All of this poses challenges for Presbyterian congregations and institutions that might welcome a donation – but not know how to deal with a gift, for example, of a classic car or antiques or a business or a condominium. So Lindner is encouraging the Presbyterian Foundation to develop online resources that address these questions – how to donate businesses, art, silver, real property – including a short video a pastor or session leaders could access when the issue pops up, with links to other more in-depth resources.
How the church prepares
A variety ofPC(USA) agencies and organizations work at fundraising – through everything from the Presbyterian Giving Catalog to appeals from particular church agencies. Ministry Relations Officers from the Presbyterian Foundation work with congregations, pastors and mid councils to provide training and resources for stewardship campaigns and planned giving.
“The up and coming generations, we’re seeing a shift in the way they want to be able to access things digitally,” said Michele Minter, who is vice provost for institutional equity and diversity at Princeton University and serves as chair of the Foundation’s asset gathering committee. “They want the transparency, the flexibility, the ability to engage in very active ways.”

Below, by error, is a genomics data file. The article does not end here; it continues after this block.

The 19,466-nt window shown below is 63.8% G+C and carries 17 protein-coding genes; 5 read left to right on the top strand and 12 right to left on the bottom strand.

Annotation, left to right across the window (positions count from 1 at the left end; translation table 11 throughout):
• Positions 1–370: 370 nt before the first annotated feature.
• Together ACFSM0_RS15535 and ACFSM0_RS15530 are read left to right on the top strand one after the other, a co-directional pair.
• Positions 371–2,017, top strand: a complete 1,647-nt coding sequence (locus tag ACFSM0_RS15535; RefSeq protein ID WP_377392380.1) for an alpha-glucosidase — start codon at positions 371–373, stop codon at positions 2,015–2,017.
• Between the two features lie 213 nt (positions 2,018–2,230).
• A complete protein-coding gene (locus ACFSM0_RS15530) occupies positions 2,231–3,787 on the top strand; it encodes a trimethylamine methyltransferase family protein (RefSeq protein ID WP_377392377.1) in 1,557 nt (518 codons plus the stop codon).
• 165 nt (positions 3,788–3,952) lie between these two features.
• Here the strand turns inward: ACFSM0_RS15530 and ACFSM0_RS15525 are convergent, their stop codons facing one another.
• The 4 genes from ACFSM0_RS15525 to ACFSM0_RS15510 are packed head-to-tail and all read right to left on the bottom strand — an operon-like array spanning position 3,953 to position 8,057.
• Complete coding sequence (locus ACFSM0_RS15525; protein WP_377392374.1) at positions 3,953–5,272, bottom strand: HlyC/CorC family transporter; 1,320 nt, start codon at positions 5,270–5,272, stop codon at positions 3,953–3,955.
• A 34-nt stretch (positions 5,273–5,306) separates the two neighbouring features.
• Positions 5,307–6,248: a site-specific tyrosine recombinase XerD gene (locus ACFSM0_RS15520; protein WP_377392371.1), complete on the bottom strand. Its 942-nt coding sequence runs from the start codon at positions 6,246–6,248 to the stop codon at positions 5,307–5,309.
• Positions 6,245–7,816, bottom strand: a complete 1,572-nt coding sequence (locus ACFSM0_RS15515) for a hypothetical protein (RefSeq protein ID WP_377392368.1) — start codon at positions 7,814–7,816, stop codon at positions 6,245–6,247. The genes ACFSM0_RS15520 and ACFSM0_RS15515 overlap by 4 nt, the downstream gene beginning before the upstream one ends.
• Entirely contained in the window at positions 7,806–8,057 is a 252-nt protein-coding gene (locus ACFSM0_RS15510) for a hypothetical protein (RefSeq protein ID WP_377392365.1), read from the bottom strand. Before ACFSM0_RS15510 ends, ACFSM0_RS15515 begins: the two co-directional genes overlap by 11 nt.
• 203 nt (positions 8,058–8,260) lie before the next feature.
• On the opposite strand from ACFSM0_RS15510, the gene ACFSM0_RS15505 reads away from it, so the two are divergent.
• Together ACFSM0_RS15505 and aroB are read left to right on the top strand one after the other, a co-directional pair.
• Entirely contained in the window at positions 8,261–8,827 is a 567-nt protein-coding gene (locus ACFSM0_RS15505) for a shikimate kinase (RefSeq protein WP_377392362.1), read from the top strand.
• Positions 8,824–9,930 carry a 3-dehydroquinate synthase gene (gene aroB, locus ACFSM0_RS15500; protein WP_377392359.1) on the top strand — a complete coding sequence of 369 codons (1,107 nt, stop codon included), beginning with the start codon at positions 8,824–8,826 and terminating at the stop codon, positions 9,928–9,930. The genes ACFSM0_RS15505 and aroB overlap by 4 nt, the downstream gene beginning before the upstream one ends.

For churches, it’s “an interesting strategic challenge” to both meet the needs of traditional Presbyterians in the pews now, and also the needs of a potentially more diverse population in the years to come, Minter said. “We don’t want to get behind,” but “we don’t want to leave someone behind” either by changing too quickly.
“There is a sense of urgency. This generational change and wealth transfer is happening right now, and if we don’t use the next decade very well, I think we will miss our moment.”
A report Lindner made to the Presbyterian Foundation board can be found here: wealth Transfer Recommendations 2_19